I had, in the meantime at around 15 years of age, in an attempt to boost the output of my ‘pot’ magnet pickup equipped guitar, designed, again with the help of Mr Neal, a small pre-amp with some tone shaping capability which I fitted into the guitar. At the same time I had also discovered Jack Bruce and was absolutely blown away by his power, individuality and musicianship. He also played a bass that looked remarkably like the two guitars I had made based on the SG. This was pivotal moment number two.
I was saddened to read of the passing of Jack last year, he was a massive influence on me and the inspiration for my attempts at playing the bass. He will be much missed by me and I’m sure countless other people around the world. My condolences to his family.
Armed with all the knowledge gained from my previous builds and the help and guidance of the extraordinarily supportive teachers I now set about building my first ‘proper’ bass. Inevitably it was going to be an EB3 derivative and was built to the same scale length and basic overall design; however, there were some fundamental differences. The fingerboard was figured maple on a mahogany neck which was set into a solid maple body. I had progressed with my pickups to a humbucking design, but instead of Gibson’s sidewinder design for the neck I decided to try two coils on one row of simple bar magnets. For the bridge pickup a more conventional humbucking type with two rows of magnets and twin coils. I had no selector switch for the pickups, just a pair of volumes with my on-board pre-amp for tone shaping and gain which was powered with a 9v battery. The bass sounded fantastic and finished in gloss black nitro-cellulose it looked good too. I switched to playing the bass and used that particular one for almost ten years, until family commitments curtailed the gigging for a while. When I say I played it what I really mean is I occasionally got to play it, that was when my bass playing (and some guitarist) friends gave me it back. Everybody loved it and it was always in demand. I’m sure if I’d had the time I could have sold as many as I could have made.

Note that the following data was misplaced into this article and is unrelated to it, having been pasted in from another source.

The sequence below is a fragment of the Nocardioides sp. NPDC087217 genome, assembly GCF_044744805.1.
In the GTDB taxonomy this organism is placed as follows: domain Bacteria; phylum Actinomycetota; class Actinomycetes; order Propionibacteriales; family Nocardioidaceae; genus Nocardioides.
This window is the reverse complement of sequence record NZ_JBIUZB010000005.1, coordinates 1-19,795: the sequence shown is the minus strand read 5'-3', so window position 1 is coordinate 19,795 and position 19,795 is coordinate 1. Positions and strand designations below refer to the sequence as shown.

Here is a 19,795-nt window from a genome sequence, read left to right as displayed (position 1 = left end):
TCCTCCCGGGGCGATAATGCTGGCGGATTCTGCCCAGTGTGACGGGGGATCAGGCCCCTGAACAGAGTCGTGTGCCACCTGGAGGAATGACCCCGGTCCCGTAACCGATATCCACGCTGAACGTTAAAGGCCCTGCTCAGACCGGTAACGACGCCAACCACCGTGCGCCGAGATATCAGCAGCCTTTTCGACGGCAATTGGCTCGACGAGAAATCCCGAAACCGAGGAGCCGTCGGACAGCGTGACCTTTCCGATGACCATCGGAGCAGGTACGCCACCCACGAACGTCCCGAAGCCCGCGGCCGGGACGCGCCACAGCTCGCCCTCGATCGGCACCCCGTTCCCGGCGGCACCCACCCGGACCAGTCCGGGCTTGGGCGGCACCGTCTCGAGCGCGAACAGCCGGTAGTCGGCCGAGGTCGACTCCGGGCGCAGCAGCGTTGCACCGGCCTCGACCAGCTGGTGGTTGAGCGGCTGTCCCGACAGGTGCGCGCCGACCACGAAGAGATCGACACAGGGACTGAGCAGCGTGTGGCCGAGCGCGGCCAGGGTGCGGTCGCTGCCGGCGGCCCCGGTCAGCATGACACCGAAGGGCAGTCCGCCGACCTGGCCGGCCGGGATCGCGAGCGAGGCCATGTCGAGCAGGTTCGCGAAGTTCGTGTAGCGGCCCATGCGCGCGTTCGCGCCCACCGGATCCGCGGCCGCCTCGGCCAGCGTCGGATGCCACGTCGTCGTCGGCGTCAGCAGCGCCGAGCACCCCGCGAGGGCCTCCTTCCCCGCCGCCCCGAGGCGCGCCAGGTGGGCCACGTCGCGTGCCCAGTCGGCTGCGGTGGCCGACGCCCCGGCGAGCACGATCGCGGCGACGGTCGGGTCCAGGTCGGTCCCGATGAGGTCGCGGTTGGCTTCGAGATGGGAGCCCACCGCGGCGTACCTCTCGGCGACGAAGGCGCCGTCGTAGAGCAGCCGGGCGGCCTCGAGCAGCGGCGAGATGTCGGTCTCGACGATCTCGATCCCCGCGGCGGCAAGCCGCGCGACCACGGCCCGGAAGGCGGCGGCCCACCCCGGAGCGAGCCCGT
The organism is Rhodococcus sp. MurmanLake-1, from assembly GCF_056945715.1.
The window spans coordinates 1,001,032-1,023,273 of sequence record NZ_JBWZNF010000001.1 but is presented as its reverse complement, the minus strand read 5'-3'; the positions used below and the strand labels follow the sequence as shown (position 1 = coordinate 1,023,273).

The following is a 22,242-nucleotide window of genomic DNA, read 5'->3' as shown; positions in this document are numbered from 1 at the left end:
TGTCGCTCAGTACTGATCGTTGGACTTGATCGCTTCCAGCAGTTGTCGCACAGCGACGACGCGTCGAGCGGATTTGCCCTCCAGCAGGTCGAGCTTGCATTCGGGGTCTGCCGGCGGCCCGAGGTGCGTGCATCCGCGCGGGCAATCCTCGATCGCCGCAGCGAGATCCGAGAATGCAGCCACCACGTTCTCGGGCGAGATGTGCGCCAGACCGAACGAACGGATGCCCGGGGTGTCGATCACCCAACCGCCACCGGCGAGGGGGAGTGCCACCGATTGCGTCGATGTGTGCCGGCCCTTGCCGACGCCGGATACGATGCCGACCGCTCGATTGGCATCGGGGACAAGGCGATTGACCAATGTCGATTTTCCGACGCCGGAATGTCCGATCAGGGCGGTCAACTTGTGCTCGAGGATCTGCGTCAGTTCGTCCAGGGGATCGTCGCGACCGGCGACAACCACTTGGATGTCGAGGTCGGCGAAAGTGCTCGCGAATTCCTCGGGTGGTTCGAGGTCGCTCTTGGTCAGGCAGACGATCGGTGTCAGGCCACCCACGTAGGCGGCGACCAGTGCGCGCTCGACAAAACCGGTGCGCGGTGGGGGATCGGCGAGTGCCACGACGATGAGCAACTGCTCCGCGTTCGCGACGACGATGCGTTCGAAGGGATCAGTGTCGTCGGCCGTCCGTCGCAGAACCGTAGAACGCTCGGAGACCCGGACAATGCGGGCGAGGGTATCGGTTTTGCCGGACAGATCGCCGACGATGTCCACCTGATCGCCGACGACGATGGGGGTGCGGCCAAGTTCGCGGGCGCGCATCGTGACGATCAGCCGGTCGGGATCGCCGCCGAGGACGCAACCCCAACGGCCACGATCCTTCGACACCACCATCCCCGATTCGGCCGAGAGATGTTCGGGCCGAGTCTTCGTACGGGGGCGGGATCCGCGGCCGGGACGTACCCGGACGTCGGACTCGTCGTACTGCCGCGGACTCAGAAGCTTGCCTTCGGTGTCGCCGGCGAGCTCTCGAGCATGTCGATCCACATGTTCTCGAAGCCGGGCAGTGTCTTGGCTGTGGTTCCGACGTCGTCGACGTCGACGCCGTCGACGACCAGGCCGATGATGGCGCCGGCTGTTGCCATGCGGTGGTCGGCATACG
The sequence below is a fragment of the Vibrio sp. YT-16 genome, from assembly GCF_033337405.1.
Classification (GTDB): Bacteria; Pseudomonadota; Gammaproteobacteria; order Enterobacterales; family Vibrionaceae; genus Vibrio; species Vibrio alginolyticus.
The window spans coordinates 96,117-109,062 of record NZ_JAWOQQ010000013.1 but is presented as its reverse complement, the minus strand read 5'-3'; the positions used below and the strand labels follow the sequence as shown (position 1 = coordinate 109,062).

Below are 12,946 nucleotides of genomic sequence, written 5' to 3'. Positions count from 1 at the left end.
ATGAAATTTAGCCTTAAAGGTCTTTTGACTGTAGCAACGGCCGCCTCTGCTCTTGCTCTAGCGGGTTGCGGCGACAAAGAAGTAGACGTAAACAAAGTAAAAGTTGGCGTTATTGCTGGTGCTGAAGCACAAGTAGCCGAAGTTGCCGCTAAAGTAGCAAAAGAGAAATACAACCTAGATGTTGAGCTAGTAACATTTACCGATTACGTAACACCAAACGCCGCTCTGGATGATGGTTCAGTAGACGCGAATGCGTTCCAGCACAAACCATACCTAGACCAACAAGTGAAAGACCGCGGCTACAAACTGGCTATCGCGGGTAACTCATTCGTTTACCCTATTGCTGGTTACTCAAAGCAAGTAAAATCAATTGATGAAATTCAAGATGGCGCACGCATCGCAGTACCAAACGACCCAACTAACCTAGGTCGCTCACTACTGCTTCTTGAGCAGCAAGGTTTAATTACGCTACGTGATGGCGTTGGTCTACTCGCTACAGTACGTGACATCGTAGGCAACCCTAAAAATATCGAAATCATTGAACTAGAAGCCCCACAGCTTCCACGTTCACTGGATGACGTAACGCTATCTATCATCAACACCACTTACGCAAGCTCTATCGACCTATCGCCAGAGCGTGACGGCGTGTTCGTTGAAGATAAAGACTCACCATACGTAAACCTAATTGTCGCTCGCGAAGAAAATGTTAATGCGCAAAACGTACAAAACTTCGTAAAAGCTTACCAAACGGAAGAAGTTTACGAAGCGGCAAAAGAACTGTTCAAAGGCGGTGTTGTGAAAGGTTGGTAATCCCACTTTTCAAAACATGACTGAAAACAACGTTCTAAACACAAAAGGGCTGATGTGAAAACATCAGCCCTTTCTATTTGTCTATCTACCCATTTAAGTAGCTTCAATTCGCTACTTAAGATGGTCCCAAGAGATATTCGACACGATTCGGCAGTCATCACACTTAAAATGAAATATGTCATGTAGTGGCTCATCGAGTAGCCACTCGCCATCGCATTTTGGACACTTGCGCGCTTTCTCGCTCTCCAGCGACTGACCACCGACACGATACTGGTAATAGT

Things slowed down a bit on the making of basses and guitars due to exams for the next three years, but!!
After an inappropriate three months as a stock controller at an engineering works I went to work at The Early Music Workshops in my home town. This was a pet project of a Director of one of the countries’ largest retailers of all things to do with music, from grand pianos, violins, sheet music etc, etc. Richard Wood had established the workshop to satisfy an increasing demand for renaissance and baroque period musical instruments.
I joined the workshop not quite at the beginning, but pretty much at the start of things and couldn’t believe my good fortune to be working in this kind of environment. Everybody in the workshop was a musician. Jonathan, the boss played the cello and his brother-in-law JB played piano and assorted keyboards. Peter, a semi-pro bass player who went on to session work in Miami and Rick who was a wonderful folk writer and guitar player, a huge Hendrix fan at the time. Shortly after I started, Steve, who played rhythm guitar arrived, and then Simon who was amazing on electric guitar.